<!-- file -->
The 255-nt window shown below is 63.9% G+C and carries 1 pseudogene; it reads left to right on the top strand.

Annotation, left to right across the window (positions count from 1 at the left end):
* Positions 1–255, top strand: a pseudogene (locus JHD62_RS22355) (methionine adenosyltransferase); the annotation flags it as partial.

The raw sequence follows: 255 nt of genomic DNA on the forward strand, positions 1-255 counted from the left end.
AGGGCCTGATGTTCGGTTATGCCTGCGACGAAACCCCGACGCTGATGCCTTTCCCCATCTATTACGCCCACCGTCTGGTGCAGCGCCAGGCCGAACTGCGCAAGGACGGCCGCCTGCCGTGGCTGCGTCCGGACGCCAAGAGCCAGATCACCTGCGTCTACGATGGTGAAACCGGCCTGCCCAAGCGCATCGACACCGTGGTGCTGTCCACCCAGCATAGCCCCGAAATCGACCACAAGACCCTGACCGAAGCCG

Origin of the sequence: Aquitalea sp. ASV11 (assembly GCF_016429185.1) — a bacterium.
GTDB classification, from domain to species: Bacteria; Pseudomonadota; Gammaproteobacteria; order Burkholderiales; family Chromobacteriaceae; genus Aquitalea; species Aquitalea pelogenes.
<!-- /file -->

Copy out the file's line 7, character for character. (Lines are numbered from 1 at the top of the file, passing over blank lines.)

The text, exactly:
GTDB classification, from domain to species: Bacteria; Pseudomonadota; Gammaproteobacteria; order Burkholderiales; family Chromobacteriaceae; genus Aquitalea; species Aquitalea pelogenes.